Select a different neighbour to receive our fudge ‘n candy gift for the celebration above, that’s what.

So we took our canine research assistants out for their evening sojourn, and along the way we each picked out a few magnificent specimens of photosynthesis magic to appreciate. It was a fine welcome back to that precious little window of life and nature here in the tundra. Thank goodness for spring.

National Sea Monkeys Day

We’ve all been there. Scrolling through our favourite comic book as a kid, following the goings-on of the characters we love, acknowledging the obligatory ad depicting Charles Atlas helping out some geek who got sand kicked in his face to come back to the beach, beat up the bully, and win over the girl who was ready to ditch him as soon as someone stronger came along. The bitch. Then we’d flip over and see this magnificent ad for sea monkeys. They live in a kingdom with a castle and bubbles everywhere. They smile broadly, the females making their gender known with blonde hair and a bow in their antennae. For only $1.25 (plus 50 cents for shipping and handling) we could own this majestic palace and all its residents.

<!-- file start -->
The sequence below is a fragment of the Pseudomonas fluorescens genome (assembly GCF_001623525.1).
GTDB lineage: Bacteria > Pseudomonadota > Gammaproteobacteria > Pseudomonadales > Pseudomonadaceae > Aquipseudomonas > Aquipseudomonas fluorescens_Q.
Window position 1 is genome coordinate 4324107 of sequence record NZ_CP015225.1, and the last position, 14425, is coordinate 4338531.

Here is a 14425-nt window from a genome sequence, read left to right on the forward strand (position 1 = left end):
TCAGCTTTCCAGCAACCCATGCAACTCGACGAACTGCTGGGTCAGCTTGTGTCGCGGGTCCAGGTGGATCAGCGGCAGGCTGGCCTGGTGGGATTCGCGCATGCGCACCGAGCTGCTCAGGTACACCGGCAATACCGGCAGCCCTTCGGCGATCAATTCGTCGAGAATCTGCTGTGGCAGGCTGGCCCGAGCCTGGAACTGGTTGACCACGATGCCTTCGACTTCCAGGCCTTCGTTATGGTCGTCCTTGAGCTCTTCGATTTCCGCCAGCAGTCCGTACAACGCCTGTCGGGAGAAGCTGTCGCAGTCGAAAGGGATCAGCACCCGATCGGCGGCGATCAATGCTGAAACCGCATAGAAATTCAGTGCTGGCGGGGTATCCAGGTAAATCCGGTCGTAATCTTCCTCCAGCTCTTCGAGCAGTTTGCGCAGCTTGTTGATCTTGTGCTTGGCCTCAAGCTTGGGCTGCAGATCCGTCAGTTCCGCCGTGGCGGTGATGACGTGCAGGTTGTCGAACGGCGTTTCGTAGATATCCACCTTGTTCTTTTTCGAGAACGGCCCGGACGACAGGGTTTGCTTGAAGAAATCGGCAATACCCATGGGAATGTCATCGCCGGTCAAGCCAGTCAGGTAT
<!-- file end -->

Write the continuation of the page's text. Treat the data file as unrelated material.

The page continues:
Then they’d show up, and we’d learn what our parents knew along: they’re brine shrimp. They feel no sense of community, none of them has blonde hair, and there is zero resemblance to monkeys. Still, $1.75 is a small price to pay for that thrill of anticipation, right? Maybe?

Inventor Harold von Braunhut, who was also the guy who unleashed X-Ray Specs upon the comic ad landscape, invented these in 1957, one year after the ant farm became a popular fad among baby boomer youths. The secret here is cryptobiosis, a state of apparent lifelessness in which the shrimp eggs exist between factory and counter-top fishbowl. You pour in the packet of Water Purifier, which contains some eggs, then you add the “Instant Life Eggs” mix a day later. This includes more eggs, some yeast, borax, soda, salt and some food for the critters. Just like that, the sea monkeys are born. And just like that, they die not long afterwards.

Sea monkeys have gone to space a few times. Senator John Glenn took them up in 1998 and upon return, they hatched just like normal. They were brought to the moon in the 70s (why, I have no idea), but the cosmic radiation killed most of them off. I guess that’s good info to know, in case it ever comes up.

You can still buy a set of Sea Monkeys through amazon, now in their own little plastic aquarium that reflects the cheapness of the products themselves. Kudos to Harold von Braunhut for making a thoroughly memorable, if unimpressive, long-lasting weird fad item.

National Mimosa Day

One of my early experimentations with employment had me working as a ‘salad boy’ at a local Cajun restaurant. I was responsible for preparing desserts, prepping veggies, and two salads: the Caesar and the Mimosa, which was made with butter lettuce and shrimp. That was the first definition I’d ever ascribed to the word. Then I learned about the plant. Then, when the universe was prepared to open up its finest glories to me, a lowly schmuck from the tundra, I learned about the drink.